Jon's Home Page
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(Allegedly permanently under construction)


Hi there and welcome to my home page. As you will no doubt notice, it's still a bit bare as I've been somewhat preoccupied. I'll add some more graphics and more links eventually! In the meantime, please drop me an email and say hello!

Check out my current CV!

Here are the photos from Lancaster University JSOC activities the during the Chaplaincy Centre's 30th anniversary celebrations,
30th April to 2nd May, 1999.


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Stuff about me:

I'm originally from Manchester in the northwest of England but I'm now living in north London. Two years ago, I returned from Cyprus where I was working in commercial electronics. I'm 39, Jewish and very happily married - we got married on 10th April 2000 - (definitely not looking any more :o) ). In my spare time (not much at the moment), I'm into Amateur Radio and messing about with my PC. I was also the Station Manager (fancy name for cleaner and general dogsbody) of the WSBA Amateur Radio Club (ZC4EPI) but I'm not currently active there. My UK callsigns are GXFT and G8XFT.

Picture of Jon
Here's a picture of me in the Falklands in January 1995.

Picture of my wife, Deb

On Saturday, 5 Sep 99, a wonderful thing happened. Having found my true other half after years of hoping, but missing the obvious, Deb answered 'yes' to that all important question. We got married on 10 Apr 2000.

Thank you, Deb, for making me so happy by just being there!

Amateur Radio:

I obtained my first licence in September 1980 with the UK callsign of G8XFT which is a Class 'B' licence. In 1989 during my first stint in Cyprus, I was granted 5B4ZL. I also spent a few months in the Falkland Islands where I operated as VP8CQJ. While I was in Cyprus, I upgraded my UK call to GXFT and I also obtained the SBA call of ZC4ZL.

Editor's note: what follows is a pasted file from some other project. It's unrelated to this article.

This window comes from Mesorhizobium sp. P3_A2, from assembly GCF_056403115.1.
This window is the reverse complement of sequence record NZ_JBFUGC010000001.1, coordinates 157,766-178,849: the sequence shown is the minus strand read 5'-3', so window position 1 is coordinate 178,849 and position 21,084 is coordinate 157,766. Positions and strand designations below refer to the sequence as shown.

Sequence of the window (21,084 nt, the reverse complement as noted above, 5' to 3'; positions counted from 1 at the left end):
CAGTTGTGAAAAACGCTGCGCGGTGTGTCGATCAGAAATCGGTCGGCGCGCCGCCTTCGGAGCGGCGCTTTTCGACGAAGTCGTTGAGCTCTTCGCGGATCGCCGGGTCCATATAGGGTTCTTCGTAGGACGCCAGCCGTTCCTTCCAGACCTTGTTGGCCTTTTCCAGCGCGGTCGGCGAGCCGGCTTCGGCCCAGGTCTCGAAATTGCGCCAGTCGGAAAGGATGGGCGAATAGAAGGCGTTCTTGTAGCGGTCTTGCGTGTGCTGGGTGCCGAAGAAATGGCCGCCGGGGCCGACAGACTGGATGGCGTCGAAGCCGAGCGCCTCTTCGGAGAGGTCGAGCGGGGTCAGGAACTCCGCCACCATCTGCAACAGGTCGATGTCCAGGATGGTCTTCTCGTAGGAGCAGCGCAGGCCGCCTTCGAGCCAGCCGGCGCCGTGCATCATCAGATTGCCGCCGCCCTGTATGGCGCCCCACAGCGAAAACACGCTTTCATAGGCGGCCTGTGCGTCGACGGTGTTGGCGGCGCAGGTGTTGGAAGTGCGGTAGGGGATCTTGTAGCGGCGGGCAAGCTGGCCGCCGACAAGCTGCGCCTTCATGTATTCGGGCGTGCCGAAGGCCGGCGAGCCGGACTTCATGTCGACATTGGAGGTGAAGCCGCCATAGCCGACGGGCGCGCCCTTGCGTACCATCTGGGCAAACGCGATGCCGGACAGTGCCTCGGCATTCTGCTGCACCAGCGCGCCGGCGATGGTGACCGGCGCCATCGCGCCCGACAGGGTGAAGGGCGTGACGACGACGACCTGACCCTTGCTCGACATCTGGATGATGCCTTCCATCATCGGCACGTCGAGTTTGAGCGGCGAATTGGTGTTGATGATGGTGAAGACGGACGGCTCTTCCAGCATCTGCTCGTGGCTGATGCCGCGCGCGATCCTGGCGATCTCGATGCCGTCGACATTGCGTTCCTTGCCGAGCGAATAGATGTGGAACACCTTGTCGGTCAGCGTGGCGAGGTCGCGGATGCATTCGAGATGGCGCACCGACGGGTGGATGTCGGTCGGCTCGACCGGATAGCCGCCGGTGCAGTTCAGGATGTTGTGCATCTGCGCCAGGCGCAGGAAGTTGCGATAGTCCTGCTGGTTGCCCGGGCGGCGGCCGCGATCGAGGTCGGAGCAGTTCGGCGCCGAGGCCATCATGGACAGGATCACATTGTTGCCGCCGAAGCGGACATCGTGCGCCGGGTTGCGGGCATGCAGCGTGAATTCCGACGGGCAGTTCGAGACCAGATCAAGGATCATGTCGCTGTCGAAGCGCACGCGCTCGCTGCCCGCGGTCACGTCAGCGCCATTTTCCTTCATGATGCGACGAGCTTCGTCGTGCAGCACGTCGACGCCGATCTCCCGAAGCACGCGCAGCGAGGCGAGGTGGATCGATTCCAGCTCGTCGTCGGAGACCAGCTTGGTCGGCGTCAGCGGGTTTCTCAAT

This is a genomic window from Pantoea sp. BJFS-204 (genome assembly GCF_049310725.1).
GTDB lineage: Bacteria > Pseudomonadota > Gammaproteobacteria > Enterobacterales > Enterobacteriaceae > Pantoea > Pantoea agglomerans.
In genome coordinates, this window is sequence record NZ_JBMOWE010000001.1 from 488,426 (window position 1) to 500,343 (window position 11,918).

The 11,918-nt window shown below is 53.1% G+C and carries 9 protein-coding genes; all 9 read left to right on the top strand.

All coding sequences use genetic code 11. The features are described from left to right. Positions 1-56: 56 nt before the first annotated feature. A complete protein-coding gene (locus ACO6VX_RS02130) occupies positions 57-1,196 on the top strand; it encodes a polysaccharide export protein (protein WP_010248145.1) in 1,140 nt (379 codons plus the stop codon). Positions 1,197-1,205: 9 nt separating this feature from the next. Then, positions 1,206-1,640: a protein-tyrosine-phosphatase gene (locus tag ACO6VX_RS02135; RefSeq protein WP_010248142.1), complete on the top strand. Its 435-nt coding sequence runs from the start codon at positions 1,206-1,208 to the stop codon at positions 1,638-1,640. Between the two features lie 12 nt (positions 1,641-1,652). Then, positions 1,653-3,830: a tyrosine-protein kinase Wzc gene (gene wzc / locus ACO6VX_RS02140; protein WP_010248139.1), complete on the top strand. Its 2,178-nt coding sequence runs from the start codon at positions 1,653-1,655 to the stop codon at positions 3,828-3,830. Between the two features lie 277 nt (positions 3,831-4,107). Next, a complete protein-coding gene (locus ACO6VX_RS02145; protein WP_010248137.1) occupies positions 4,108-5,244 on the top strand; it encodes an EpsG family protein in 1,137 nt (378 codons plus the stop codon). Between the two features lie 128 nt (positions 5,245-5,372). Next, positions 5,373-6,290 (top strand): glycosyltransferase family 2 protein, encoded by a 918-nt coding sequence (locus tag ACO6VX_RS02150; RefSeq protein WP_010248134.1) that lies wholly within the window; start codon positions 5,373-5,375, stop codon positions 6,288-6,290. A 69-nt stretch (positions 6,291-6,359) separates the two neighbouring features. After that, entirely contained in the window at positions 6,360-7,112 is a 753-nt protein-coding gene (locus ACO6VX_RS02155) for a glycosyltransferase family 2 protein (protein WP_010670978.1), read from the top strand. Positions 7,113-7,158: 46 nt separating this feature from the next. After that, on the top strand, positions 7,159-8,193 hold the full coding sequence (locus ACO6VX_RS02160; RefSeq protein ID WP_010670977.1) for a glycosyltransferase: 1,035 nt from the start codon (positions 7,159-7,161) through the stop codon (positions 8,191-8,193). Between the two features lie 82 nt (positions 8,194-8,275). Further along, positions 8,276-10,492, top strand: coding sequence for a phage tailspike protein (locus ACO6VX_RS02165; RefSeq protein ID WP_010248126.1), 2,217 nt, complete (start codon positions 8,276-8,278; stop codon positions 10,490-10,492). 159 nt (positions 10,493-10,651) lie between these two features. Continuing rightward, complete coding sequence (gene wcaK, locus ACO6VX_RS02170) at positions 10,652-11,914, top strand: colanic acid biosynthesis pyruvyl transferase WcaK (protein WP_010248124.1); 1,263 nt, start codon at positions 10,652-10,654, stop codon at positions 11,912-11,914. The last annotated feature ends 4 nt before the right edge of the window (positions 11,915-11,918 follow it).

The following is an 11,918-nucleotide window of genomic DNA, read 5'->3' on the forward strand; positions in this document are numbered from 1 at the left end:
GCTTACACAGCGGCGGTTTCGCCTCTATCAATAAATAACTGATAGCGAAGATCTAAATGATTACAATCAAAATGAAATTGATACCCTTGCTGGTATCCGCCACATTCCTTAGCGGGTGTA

Cyprus Map
(Picture courtesy of Microsoft Encarta 96)

A brief potted history: In 1960, Cyprus, which had been under British rule for nearly 100 years, gained its independence and became the Republic of Cyprus. However, under the Treaty of Establishment, Britain retained two areas, known as the Sovereign Base Areas (SBAs) which have their own administration and are effectively bits of Britain within Cyprus. In the west of the island, just west of Limassol, is found the WSBA while in the east, the ESBA is bounded by Larnaca in the west, Famagusta in the north and Ayia Napa in the south.


Amateur Radio differs from CB in many respects, one of which is that while CBers choose there own "handle" (CB jargon for a radio nickname), Radio Amateurs are identified by unique combinations of letters - the callsign - issued by the licensing authority of the country in which they are licensed. The call consists of two parts - a prefix and a suffix. The suffix is a sequentially issued set of two or three letters which specifically identify the licensee within a specific licence class group. The prefixes are often the same as those used on civil aircraft in those countries and indicate the country of issue and either the licence class or the region of the country where the licensee is operating from, depending on the policy of the appropriate licensing authority. To use my callsigns as an example, we see: